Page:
Goodbye to all that
On April 13, Prime Minister Salam Fayyad of the Palestinian Authority resigned. It was an easy development to miss, but not one to be ignored. It was very bad news, because Salam Fayyad was the “Arab Spring” before there was an Arab Spring.
That is, he was what the Arab Spring was supposed to lead to: a new generation of decent Arab leaders whose primary focus would be the human development of their own people, not the enrichment of their family, tribe, sect or party. That Fayyad’s brand of non-corrupt, institution-focused leadership was not sufficiently supported by other Palestinian leaders, the Arab states, Israel and America is really depressing. It does not bode well for the revolutions in Egypt, Syria or Tunisia — none of which has a Fayyad-quality leader at the helm.
Who is Salam Fayyad? A former economist at the International Monetary Fund, he first came to prominence when he was named finance minister of the Palestinian Authority in 2002, after donors got fed up seeing their contributions diverted for corruption. Shortly after he became prime minister in 2007, I coined the term “Fayyadism” — the all-too-rare notion that an Arab leader’s legitimacy should be based not on slogans or resistance to Israel and the West or on personality cults or security services, but on delivering decent, transparent, accountable governance.
Fayyad “dried up all slush accounts and went against Yasser Arafat’s orders by insisting on paying all security officials by direct bank account (rather than with cash given to their commanders based on a questionable list of personnel),” wrote Daoud Kuttab, a prominent Palestinian journalist, in The Jewish Daily Forward. “Fayyad also became the first Arab government official to publish his government’s entire budget online, ushering a new transparency not seen in the entire Arab region.”
Fayyad also played the leading role in rebuilding the Palestinian security services in the West Bank, which even the Israeli military grew to respect, and in trying to build Palestinian institutions, on the argument that the more Palestinians built their institutions — finance, police, social services — the more Israel’s denial of them of a state will be unsustainable.
“Fayyad’s embrace of economic transparency, which included U.S.-led audits, was instrumental in attracting increased international aid,” noted David Makovsky, director of the project on the Middle East peace process at The Washington Institute. “Despite a deep worldwide recession, the IMF reported 9 percent growth for the West Bank between 2008 and 2010. ... As late as the second half of 2011, public support for Fayyad’s government was at 53 percent, 19 points ahead of the Hamas government in Gaza.”
Hamas hated Fayyad, and many Palestinian Authority officials were jealous of him, but success protected him until 2011. President Mahmoud Abbas, frustrated by the right-wing Israeli government’s refusal to strike a land-for-peace deal, decided to seek recognition of Palestinian statehood by the United Nations.
The United States retaliated by cutting off aid, and Israel did so by withholding Palestinian tax receipts. I thought it foolish for Abbas to go to the U.N., but I thought it irresponsible for America’s Congress to cut off aid to the Palestinians for doing so — when we’ve never retaliated for the even more obstructionist building of settlements by Israel.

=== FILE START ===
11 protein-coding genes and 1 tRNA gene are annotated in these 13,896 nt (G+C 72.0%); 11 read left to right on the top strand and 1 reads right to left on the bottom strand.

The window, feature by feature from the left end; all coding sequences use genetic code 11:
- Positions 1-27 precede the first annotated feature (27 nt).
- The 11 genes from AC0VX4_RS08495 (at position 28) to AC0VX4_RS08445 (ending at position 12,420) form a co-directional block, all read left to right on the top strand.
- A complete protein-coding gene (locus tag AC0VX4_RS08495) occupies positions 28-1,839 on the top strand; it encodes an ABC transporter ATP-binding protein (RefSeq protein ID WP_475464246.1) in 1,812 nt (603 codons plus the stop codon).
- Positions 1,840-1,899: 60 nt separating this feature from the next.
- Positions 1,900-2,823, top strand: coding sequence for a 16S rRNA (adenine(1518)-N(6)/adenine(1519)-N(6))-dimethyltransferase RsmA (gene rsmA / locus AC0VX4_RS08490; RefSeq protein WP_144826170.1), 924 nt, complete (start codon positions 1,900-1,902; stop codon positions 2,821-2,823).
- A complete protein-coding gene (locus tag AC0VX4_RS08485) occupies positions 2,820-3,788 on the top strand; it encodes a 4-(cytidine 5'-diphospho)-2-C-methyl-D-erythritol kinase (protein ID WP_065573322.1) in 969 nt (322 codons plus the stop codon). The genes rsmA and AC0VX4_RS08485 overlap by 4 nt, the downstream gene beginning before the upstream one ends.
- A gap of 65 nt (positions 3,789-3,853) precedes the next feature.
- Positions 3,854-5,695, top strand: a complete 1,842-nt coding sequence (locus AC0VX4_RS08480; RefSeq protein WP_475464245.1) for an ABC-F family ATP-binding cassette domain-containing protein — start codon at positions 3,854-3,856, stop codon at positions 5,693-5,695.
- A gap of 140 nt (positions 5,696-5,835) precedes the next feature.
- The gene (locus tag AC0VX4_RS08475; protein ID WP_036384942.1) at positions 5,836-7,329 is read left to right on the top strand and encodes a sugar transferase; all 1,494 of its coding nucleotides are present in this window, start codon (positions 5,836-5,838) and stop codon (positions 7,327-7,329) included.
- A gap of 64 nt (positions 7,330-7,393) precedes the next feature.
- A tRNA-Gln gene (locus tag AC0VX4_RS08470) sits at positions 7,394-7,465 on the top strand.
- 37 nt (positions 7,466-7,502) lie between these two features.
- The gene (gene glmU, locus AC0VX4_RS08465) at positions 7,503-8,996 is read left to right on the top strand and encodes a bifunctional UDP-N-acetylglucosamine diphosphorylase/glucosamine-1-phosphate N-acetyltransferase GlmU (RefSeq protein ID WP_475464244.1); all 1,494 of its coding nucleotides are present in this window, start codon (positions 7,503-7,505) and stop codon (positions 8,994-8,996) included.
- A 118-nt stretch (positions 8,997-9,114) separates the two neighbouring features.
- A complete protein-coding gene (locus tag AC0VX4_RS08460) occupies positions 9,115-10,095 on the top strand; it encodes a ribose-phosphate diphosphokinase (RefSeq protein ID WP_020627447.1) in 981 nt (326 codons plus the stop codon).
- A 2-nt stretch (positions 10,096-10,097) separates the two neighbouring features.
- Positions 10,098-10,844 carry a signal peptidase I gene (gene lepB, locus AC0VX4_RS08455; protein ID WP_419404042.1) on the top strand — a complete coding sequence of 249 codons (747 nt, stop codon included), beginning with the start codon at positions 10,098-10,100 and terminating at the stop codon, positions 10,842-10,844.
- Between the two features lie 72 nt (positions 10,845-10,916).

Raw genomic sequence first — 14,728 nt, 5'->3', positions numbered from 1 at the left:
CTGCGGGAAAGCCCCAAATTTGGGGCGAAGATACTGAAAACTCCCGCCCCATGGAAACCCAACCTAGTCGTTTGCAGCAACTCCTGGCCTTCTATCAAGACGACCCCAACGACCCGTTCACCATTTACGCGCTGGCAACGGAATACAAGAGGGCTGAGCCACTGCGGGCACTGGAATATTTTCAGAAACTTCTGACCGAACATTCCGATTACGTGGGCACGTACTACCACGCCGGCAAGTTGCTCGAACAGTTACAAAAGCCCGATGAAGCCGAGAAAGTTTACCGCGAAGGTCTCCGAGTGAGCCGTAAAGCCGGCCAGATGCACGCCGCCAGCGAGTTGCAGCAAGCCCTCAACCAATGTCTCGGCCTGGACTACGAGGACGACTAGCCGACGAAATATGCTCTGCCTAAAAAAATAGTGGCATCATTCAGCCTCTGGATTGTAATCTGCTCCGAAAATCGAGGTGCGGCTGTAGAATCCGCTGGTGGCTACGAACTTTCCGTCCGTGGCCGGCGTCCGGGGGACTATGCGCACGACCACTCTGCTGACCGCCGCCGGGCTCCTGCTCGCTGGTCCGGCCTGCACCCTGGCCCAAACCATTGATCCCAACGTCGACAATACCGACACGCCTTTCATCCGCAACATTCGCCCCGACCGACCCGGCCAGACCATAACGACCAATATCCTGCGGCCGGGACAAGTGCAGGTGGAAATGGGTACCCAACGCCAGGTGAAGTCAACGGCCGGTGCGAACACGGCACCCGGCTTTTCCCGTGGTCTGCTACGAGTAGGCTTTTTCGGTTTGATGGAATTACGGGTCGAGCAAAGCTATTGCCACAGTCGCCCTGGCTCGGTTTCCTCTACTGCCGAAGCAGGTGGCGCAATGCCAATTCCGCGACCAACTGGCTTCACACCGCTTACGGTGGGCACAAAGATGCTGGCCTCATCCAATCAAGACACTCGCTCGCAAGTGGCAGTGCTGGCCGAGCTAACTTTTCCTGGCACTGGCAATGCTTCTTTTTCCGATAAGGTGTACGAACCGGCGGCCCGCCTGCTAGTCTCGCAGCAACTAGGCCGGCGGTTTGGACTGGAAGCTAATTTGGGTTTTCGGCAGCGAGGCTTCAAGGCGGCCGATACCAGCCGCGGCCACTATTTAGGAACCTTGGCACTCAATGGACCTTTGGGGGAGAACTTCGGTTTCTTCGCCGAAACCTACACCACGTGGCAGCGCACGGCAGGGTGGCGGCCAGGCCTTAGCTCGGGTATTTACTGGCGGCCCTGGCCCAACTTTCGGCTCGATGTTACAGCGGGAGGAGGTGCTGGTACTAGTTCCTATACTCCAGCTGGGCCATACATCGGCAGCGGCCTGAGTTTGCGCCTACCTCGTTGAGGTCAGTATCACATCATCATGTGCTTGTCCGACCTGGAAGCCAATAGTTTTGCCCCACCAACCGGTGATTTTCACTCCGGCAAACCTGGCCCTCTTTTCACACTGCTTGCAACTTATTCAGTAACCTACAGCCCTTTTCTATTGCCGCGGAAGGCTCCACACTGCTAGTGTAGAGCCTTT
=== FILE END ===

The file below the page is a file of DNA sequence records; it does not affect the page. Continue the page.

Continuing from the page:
The loss of hundreds of millions of dollars in aid tanked the Palestinian economy. Public-sector workers went unpaid, and Fayyad had to impose austerity. Abbas and some of the old guard in his Fatah party, who never liked Fayyadism, “used Fayyad as a scapegoat for Palestinian economic troubles, in part out of resentment at his efforts to constrain patronage and corruption,” noted Makovsky. “Blaming Fayyad for the latest downturn is especially audacious,” he added.
After all, last fall, Fayyad “broke his hand in a meeting with Fatah members as he banged it on the table, vehemently arguing that it was irresponsible to go to the U.N. unless there were sufficient reserves to cover an aid slowdown.” Fayyad finally got fed up and quit.
My four takeaways:
1. For Palestinians, particularly Abbas and Fatah, who so easily turned their most effective executive into a scapegoat, if there is no place for a Salam Fayyad-type in your leadership, an independent state will forever elude you.
2. Hamas and the Israeli settlers are both really happy today. Fayyad’s aim to build a decent Palestinian state in the West Bank, at peace with Israel, was a huge threat to both of them. They both prefer permanent struggle so they both can claim there is no one to talk to on the other side and, therefore, they never have to change policies.
3. Thanks, American Congress and Israeli government. Your mindless, repeated cutoffs of cash to Fayyad’s government helped undermine the best Palestinian peace partner Israel and the U.S. ever had. Nice job.
4. “There is nothing inevitable about a liberal order emerging from any of these Arab awakenings,” argues the pollster Craig Charney. Indeed, to produce that outcome takes someone like a Fayyad with the consistent help of external parties as well as a loyal base at home ready to see it through. In the end, Fayyad had neither. Add another nail in the coffin of the two-state solution.
Thomas L. Friedman is a columnist for The New York Times.